I have performed a multiple logistic regression because I wanted to see the association between Death and Cardiovascular disease. I adjusted using age, sex, risk factors. The result came in ODDS RATIO with CONFIDENCE INTERVALS.

How do I do this using RISK RATIO with CONFIDENCE INTERVAL instead?

If I just do the ratio between exposed and non-exposed then I don't adjusted for age, sex, risk factors anymore and also I don't have confidence interval.

Please help with codes and method I use R

  • $\begingroup$ What is your study design? Cohort? Cross sectional? Case control? These all have implications on what measures of association you should calculate. From your question it is not clear the method from which your data arose. I would caution translating these measures unless it’s truly appropriate $\endgroup$
    – jpsmith
    Feb 24, 2023 at 12:37
  • $\begingroup$ @jpsmith it is a retrospective case control study I would say. It is based on recruited patients for a certain disease and I wanted to see if the presence of cardiovascular disease in these patients is associated to the outcome (death) $\endgroup$
    – user19745561
    Feb 24, 2023 at 12:42
  • $\begingroup$ In a case control you can’t calculate a risk ratio $\endgroup$
    – jpsmith
    Feb 24, 2023 at 12:43
  • $\begingroup$ @jpsmith maybe it is cohort? I think it is cohort but I got confused by looking on the internet for the difference $\endgroup$
    – user19745561
    Feb 24, 2023 at 12:44
  • $\begingroup$ If it is reasonable to consider that the outcome of interest (death) is rare in the population (i.e. the universe, which is most likely not known in your case) behind the study, then the odds ratio is similar to the risk ratio. More details with a clarifying example here: en.wikipedia.org/wiki/Odds_ratio $\endgroup$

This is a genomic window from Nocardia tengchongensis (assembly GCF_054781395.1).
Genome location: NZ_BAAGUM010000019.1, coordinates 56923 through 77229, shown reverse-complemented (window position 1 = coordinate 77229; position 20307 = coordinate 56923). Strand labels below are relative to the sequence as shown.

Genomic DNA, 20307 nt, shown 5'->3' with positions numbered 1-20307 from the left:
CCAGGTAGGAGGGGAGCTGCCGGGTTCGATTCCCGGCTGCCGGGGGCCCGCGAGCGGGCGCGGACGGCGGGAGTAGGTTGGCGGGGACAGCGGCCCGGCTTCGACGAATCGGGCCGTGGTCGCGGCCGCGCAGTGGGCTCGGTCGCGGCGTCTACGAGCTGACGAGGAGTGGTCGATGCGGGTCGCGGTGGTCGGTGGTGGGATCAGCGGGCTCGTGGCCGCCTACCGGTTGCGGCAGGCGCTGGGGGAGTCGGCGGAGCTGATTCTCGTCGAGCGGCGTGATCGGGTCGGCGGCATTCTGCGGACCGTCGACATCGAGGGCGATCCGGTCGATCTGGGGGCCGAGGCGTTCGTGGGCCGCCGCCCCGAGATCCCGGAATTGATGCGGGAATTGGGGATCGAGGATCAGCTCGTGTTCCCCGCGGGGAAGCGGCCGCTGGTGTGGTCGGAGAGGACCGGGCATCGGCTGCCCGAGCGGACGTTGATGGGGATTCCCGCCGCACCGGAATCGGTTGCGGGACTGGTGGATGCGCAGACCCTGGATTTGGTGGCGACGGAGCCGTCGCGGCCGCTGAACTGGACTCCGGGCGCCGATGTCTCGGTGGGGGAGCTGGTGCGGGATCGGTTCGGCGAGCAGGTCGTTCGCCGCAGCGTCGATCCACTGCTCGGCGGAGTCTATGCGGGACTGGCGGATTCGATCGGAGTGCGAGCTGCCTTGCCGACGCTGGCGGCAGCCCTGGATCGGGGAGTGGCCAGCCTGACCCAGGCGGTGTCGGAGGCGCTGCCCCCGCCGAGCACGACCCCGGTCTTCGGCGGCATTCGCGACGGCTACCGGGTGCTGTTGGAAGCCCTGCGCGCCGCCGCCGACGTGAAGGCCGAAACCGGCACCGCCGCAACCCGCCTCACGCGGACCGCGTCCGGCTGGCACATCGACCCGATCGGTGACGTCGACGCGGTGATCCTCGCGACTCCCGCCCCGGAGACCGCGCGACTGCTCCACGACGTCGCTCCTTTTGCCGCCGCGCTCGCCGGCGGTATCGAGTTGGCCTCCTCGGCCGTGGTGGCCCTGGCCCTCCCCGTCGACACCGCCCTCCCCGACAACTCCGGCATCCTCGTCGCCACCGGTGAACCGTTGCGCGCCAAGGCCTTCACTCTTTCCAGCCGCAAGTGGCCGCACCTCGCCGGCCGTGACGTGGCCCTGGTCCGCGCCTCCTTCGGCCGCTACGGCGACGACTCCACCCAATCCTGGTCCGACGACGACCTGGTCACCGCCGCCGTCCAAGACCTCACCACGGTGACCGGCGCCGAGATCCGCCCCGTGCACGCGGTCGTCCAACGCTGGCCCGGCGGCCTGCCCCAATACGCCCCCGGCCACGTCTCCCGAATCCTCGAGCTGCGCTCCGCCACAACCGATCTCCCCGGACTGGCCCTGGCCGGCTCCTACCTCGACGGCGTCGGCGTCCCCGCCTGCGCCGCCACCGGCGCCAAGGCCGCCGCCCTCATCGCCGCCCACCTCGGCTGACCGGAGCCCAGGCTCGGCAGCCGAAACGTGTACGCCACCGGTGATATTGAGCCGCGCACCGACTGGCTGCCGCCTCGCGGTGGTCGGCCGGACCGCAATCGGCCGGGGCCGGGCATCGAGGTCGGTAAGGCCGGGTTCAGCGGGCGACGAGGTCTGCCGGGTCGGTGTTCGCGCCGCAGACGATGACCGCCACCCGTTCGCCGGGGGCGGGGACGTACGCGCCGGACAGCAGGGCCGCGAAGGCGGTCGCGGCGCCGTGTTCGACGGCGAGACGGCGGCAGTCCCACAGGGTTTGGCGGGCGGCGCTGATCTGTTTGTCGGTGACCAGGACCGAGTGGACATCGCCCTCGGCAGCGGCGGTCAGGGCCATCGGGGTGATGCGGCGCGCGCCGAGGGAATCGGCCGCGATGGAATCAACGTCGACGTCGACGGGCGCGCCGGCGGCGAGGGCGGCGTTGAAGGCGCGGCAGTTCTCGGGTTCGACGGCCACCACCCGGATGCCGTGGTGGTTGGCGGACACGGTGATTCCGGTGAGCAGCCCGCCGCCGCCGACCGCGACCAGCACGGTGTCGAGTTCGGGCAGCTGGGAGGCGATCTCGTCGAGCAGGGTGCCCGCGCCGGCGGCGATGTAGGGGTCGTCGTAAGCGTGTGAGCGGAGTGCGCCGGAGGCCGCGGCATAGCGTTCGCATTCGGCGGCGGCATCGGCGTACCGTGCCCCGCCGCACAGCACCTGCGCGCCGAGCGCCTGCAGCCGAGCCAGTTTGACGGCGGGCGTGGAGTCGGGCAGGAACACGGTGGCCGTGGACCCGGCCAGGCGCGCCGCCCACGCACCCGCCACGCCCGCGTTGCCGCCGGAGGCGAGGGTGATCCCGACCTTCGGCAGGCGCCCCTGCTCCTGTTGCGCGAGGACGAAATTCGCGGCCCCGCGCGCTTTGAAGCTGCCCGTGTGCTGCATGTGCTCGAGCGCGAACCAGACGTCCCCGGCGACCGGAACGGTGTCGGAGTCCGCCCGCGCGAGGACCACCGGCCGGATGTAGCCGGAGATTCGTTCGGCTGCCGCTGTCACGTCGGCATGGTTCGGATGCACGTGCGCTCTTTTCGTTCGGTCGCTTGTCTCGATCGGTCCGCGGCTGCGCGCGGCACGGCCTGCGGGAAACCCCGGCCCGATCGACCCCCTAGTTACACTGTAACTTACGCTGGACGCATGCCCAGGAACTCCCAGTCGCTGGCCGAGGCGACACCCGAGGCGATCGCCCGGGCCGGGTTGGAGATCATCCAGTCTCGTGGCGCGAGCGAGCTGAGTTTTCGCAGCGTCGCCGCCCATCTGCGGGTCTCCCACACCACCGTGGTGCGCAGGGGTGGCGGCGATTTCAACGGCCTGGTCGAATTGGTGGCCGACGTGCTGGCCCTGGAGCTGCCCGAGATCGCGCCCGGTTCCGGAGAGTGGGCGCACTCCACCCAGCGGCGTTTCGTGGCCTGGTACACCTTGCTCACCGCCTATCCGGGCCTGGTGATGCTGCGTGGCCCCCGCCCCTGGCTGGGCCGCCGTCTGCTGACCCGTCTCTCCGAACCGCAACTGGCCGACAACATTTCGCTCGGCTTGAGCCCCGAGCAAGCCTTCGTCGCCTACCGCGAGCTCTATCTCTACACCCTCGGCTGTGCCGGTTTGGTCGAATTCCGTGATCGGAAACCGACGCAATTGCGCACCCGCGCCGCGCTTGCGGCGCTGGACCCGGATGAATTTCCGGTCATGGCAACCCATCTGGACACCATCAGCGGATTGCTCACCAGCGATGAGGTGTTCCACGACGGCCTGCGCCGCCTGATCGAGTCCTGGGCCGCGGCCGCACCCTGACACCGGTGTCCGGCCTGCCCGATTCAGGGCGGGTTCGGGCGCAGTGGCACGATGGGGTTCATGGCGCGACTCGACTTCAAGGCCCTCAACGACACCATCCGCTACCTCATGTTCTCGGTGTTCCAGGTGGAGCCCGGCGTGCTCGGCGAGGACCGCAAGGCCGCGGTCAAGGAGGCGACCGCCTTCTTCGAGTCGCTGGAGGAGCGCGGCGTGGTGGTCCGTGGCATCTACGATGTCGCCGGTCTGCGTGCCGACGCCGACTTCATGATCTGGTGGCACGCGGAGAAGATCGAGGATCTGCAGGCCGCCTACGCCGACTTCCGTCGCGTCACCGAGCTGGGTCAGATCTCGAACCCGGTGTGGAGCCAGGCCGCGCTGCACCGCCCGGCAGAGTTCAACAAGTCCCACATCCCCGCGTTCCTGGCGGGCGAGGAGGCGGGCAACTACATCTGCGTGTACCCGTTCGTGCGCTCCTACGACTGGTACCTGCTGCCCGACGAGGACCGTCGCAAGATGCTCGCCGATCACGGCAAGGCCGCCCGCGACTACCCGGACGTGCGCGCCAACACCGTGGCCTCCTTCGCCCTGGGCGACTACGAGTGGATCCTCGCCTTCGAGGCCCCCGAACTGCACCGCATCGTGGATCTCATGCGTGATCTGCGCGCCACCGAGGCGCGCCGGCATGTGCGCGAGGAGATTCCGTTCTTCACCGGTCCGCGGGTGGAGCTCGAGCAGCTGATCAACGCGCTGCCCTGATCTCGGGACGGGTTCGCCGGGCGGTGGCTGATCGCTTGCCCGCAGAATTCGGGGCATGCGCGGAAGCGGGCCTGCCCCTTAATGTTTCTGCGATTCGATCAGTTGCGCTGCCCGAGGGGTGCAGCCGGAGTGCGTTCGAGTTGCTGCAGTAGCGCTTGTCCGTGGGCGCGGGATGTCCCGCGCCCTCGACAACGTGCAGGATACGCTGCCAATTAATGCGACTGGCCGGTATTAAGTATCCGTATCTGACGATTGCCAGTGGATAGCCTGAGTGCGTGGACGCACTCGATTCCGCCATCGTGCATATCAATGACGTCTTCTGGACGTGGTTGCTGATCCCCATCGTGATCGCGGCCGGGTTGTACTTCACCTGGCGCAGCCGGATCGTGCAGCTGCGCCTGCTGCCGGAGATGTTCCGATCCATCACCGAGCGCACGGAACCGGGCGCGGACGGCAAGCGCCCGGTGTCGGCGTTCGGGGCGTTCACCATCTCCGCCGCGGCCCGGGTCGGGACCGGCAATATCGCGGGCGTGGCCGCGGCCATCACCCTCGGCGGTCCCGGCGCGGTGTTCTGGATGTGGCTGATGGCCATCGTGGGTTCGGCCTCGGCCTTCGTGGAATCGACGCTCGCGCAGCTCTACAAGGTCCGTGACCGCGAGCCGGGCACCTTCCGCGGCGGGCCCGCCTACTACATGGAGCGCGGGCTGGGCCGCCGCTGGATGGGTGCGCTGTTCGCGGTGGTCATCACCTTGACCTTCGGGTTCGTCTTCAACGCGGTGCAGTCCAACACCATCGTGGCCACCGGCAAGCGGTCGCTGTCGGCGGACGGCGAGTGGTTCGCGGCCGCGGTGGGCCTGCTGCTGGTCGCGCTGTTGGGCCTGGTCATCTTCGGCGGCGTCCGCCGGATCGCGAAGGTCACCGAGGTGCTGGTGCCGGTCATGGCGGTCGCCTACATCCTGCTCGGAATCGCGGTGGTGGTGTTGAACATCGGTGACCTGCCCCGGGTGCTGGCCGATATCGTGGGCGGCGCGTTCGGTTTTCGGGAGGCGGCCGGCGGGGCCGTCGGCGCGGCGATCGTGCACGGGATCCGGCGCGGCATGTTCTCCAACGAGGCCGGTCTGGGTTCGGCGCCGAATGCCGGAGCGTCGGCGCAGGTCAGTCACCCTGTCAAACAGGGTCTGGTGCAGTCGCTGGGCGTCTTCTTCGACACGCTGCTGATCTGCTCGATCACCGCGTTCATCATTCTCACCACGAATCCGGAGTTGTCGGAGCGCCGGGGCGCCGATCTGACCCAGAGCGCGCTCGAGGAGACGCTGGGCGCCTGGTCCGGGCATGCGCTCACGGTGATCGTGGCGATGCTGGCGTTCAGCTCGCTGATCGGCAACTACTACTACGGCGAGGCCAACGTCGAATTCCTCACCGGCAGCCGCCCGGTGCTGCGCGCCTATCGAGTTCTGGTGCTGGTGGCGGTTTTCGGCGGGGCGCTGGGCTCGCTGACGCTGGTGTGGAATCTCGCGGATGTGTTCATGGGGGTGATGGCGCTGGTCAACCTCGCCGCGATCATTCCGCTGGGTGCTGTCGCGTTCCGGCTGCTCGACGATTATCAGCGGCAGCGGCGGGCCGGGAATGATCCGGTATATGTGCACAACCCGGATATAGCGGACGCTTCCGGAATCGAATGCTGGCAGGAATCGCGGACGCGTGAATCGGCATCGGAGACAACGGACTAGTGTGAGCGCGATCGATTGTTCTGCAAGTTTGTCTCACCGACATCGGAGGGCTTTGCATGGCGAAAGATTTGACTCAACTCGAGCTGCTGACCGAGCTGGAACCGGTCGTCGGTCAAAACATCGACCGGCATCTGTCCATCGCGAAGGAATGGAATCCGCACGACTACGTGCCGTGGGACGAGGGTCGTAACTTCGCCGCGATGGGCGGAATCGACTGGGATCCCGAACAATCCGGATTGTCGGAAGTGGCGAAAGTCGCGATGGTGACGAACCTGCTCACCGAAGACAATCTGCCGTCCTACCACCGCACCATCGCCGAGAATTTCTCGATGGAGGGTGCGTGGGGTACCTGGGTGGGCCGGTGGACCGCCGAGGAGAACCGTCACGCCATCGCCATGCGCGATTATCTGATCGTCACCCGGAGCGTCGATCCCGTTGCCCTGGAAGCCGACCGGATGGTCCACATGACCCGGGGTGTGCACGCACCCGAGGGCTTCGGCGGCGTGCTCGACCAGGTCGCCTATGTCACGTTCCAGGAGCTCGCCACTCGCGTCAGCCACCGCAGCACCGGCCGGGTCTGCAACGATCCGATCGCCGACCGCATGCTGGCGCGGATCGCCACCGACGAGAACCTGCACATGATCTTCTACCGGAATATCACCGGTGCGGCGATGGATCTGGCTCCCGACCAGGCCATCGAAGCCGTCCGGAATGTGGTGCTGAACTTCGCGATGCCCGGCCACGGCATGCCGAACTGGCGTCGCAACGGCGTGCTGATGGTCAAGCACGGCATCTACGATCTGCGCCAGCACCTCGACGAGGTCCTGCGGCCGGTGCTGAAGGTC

– mastropi
    Feb 24, 2023 at 15:52

2 Answers 2


This is fairly easily done with a marginal effect in R.

However, we should warn you that the design of the study is incredibly important. If the design is a case control (where cases are purposefully oversampled) then the relative risk calculation is biased precisely because the frequency of cases was biased (by design).

Let's assume you ran a cohort study and hence relative risks are indeed allowable. The first thing to understand is that logistic regression can predict the risk conditional on age and sex. Let age be represented by $x$ and sex by $w$. Your model is

$$ p(x, w) = \dfrac{1}{1 + \exp(-(\beta_0 + \beta_1x + \beta_2w))} $$

Here, the $\beta$ are the log odds ratios. So given someone who is $\delta$ years older than some reference patient, the relative risk is

$$ \dfrac{p(x+\delta, w)}{p(x, w)} $$

Note that the relative risk is then going to depend on the denominator, so there will not be a single relative risk, there will be a distribution of them, and the relative risk depends on the combination of age and sex. However, we can calculate an average marginal effect and report a confidence interval for that. Here is how we would do that in R (you will need to install the {marginaleffects} package).

#> Warning: package 'marginaleffects' was built under R version 4.2.2
N <- 250
# Imagine a rescaled age variable
age <- rnorm(N, 0, 1)
sex <- rbinom(N, 1, 0.49)

p <- plogis(-2 + 0.2*age + 0.1*sex)
y <- rbinom(N, 1, p)

# Your model
fit <- glm(y ~ age + sex, family = binomial())

  # This next part computes the relative risk
  # Else, the risk difference is returned.
  transform_pre = 'lnratioavg',
  transform_post = exp
#>  Term              Contrast Estimate Pr(>|z|) 2.5 % 97.5 %
#>   age mean(+1)                  1.22    0.166 0.920   1.62
#>   sex ln(mean(1) / mean(0))     1.24    0.461 0.701   2.19
#> Prediction type:  response 
#> Columns: type, term, contrast, estimate, p.value, conf.low, conf.high, predicted, predicted_hi, predicted_lo

Created on 2023-02-24 by the reprex package (v2.0.1)